JA: I’ve given all my previous projects away for free, but when I started mapping this one out I immediately decided to request some form of compensation in exchange for the eventual product. But I like giving, particularly that which I create out of joy. So I figured I might as well use my music as a direct means of helping people. I had the album title down before I recorded any of the tracks, so looking for a charity related to water was not a difficult decision. My friend mentioned Charity Water, I did some research, met with them, and it was exactly what I was looking for. No nonsense, no middlemen, no mysteries – just people helping people gain access to the most basic object of necessity that we require.
WRH: As an artist, how important is it for you to champion a social cause and to get others to get out and do things?
JA: I’m a firm believe[r] in the notion of being first and doing second. My main interest isn’t to achieve peace, it’s to be peace. I’m not trying to make balance, I’m trying to be balance. I’m championing the notion of selfless thought & universal love – the actions that stem from these personal achievements will inevitably put society in the right direction. It’s just a matter of when. When will we as individuals love ourselves enough to equally love one another? This album is a manifestation of that idea.
WRH: How does I Am Water differ from your previous efforts?
JA: Every other tape I’ve put out I created while working on another project simultaneously. They all overlapped. I Am Water is the first project I’ve done that started off with a clean slate, and allowed me to focus on it as its own exclusive entity all the way through. It’s nearly a concept album, as certain themes, tones and perspectives remain consistent throughout the entire project. I approached this album almost like a film or a novel, whereas my previous projects were simply a collection of songs that had very little to do with one another. Plus, I loosened my filter on this album. Making songs is like breathing to me – sometimes you contract and sometimes you relax. I was pretty relaxed for the majority of this album process.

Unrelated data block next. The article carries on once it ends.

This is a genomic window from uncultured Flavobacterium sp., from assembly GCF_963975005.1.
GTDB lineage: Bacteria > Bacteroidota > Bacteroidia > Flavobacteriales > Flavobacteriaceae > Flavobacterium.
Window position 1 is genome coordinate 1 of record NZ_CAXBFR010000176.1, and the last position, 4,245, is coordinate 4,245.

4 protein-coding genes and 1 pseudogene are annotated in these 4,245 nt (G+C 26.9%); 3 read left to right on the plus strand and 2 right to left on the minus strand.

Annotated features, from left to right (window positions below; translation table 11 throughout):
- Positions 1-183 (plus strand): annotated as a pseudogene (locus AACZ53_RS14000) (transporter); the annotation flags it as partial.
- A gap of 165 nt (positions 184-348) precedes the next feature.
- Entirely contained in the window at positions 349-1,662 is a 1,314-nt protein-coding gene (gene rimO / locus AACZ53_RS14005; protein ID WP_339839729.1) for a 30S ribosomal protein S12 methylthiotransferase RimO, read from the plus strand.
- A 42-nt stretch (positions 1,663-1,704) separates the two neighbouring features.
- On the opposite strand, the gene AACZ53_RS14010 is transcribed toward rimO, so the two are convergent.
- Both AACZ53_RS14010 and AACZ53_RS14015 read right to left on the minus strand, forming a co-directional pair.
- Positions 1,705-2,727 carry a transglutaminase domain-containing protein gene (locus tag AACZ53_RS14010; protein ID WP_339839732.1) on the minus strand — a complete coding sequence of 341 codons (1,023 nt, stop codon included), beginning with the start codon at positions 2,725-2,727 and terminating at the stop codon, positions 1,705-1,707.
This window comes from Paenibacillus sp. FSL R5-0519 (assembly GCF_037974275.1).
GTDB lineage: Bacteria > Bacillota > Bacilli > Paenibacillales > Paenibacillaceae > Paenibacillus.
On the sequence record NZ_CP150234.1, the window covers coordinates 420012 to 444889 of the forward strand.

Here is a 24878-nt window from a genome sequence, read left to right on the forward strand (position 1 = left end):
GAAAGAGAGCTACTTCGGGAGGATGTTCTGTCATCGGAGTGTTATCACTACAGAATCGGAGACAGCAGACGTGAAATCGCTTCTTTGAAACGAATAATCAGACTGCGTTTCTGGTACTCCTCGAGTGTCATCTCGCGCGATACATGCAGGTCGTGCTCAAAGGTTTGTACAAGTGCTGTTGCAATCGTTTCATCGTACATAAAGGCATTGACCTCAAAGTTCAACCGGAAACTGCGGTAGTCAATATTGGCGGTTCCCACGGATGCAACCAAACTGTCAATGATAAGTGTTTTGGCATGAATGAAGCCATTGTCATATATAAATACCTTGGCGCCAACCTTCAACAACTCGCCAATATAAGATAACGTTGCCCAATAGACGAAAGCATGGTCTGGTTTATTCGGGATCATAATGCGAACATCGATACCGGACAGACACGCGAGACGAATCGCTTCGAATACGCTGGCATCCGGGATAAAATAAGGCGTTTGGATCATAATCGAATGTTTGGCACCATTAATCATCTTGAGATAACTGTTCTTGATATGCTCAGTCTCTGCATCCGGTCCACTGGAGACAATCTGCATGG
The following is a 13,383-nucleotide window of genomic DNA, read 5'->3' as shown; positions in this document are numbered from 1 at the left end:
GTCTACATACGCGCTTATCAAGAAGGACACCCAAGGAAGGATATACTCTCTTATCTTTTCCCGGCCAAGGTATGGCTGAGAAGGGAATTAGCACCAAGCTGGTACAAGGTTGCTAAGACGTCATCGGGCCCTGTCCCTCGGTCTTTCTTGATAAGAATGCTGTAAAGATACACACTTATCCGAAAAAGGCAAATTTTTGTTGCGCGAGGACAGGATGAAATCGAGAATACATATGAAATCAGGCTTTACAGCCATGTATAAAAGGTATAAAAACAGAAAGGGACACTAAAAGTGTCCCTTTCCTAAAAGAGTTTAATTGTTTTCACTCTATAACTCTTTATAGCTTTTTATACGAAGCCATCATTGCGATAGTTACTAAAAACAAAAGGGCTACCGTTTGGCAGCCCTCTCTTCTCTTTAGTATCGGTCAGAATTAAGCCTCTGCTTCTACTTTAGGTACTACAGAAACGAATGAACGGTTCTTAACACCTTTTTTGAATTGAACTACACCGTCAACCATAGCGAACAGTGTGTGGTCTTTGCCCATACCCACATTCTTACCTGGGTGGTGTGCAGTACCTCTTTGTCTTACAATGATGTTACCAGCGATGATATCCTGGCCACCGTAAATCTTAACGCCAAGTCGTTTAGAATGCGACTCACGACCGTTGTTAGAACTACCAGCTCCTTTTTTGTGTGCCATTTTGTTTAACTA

WRH: Early in your career, you were in two groups – BTU who once opened for Public Enemy at BB King’s and Preacherfunk while you were attending Emerson College, in Boston. And of course at this point, you’re a solo artist. How does the creative process differ when you’re in a group compared to being solo?
JA: All three of experiences were completely different from one another, so they’re pretty tough to compare. I was in BTU when I was 18, and we were just 3 friends havin fun, rocking shows on campus and buggin out. But I took the writing pretty seriously – I wanted to make people’s heads explode back then. Preacherfunk was a band, and we didn’t even have real songs. I was writing a ton, but we mostly improvised and jammed for hours at a time during our shows, with me spitting verses and freestyling throughout. But for the most part being a solo artist gives me more control over the songwriting and thematic elements, whereas with a group all I was concerned about was spitting a hot 16 and making a fun hook.
WRH: I remember that in the A Tribe Called Quest documentary, Q-Tip practically says at one point that being a solo artist after being in a group was liberating. Was it the same sort of thing for you?
JA: I wouldn’t say it was liberating, because I always felt free to be creative and have my voice heard. It certainly is empowering to be a solo artist though, because I can explore any whim and employ any concept.
WRH: In 2011, you won the Underground Music Awards’ Lyricist of the Year Award, and have been making a name for yourself for quite some time before that. What advice would you give to other independent artists and aspiring artists out there trying to make a name for themselves?
JA: Don’t drink milk. Do yoga. Stand out and be outstanding. Write rhymes as if your 7th grade crush was watching. Feel love.